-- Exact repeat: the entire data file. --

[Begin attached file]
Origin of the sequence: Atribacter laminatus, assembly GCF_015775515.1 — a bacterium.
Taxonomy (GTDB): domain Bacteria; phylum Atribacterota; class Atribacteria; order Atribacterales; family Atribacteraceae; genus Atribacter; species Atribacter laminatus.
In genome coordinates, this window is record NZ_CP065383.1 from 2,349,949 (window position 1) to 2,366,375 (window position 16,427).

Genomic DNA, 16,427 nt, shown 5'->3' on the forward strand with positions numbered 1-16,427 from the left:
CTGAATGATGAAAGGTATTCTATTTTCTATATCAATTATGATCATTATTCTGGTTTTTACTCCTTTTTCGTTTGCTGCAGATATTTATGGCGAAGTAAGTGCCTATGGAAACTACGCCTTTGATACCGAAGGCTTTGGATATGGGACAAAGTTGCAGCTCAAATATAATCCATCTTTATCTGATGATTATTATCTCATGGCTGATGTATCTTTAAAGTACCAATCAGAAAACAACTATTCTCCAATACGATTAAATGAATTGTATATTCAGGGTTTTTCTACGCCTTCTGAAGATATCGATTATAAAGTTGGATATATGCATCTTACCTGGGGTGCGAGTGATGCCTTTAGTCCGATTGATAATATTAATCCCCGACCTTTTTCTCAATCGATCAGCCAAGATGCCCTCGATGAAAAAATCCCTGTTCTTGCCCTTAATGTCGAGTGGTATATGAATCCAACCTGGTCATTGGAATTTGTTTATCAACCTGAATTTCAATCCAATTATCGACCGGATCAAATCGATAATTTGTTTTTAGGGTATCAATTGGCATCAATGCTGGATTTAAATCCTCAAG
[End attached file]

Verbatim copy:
Origin of the sequence: Atribacter laminatus, assembly GCF_015775515.1 — a bacterium.
Taxonomy (GTDB): domain Bacteria; phylum Atribacterota; class Atribacteria; order Atribacterales; family Atribacteraceae; genus Atribacter; species Atribacter laminatus.
In genome coordinates, this window is record NZ_CP065383.1 from 2,349,949 (window position 1) to 2,366,375 (window position 16,427).

Genomic DNA, 16,427 nt, shown 5'->3' on the forward strand with positions numbered 1-16,427 from the left:
CTGAATGATGAAAGGTATTCTATTTTCTATATCAATTATGATCATTATTCTGGTTTTTACTCCTTTTTCGTTTGCTGCAGATATTTATGGCGAAGTAAGTGCCTATGGAAACTACGCCTTTGATACCGAAGGCTTTGGATATGGGACAAAGTTGCAGCTCAAATATAATCCATCTTTATCTGATGATTATTATCTCATGGCTGATGTATCTTTAAAGTACCAATCAGAAAACAACTATTCTCCAATACGATTAAATGAATTGTATATTCAGGGTTTTTCTACGCCTTCTGAAGATATCGATTATAAAGTTGGATATATGCATCTTACCTGGGGTGCGAGTGATGCCTTTAGTCCGATTGATAATATTAATCCCCGACCTTTTTCTCAATCGATCAGCCAAGATGCCCTCGATGAAAAAATCCCTGTTCTTGCCCTTAATGTCGAGTGGTATATGAATCCAACCTGGTCATTGGAATTTGTTTATCAACCTGAATTTCAATCCAATTATCGACCGGATCAAATCGATAATTTGTTTTTAGGGTATCAATTGGCATCAATGCTGGATTTAAATCCTCAAG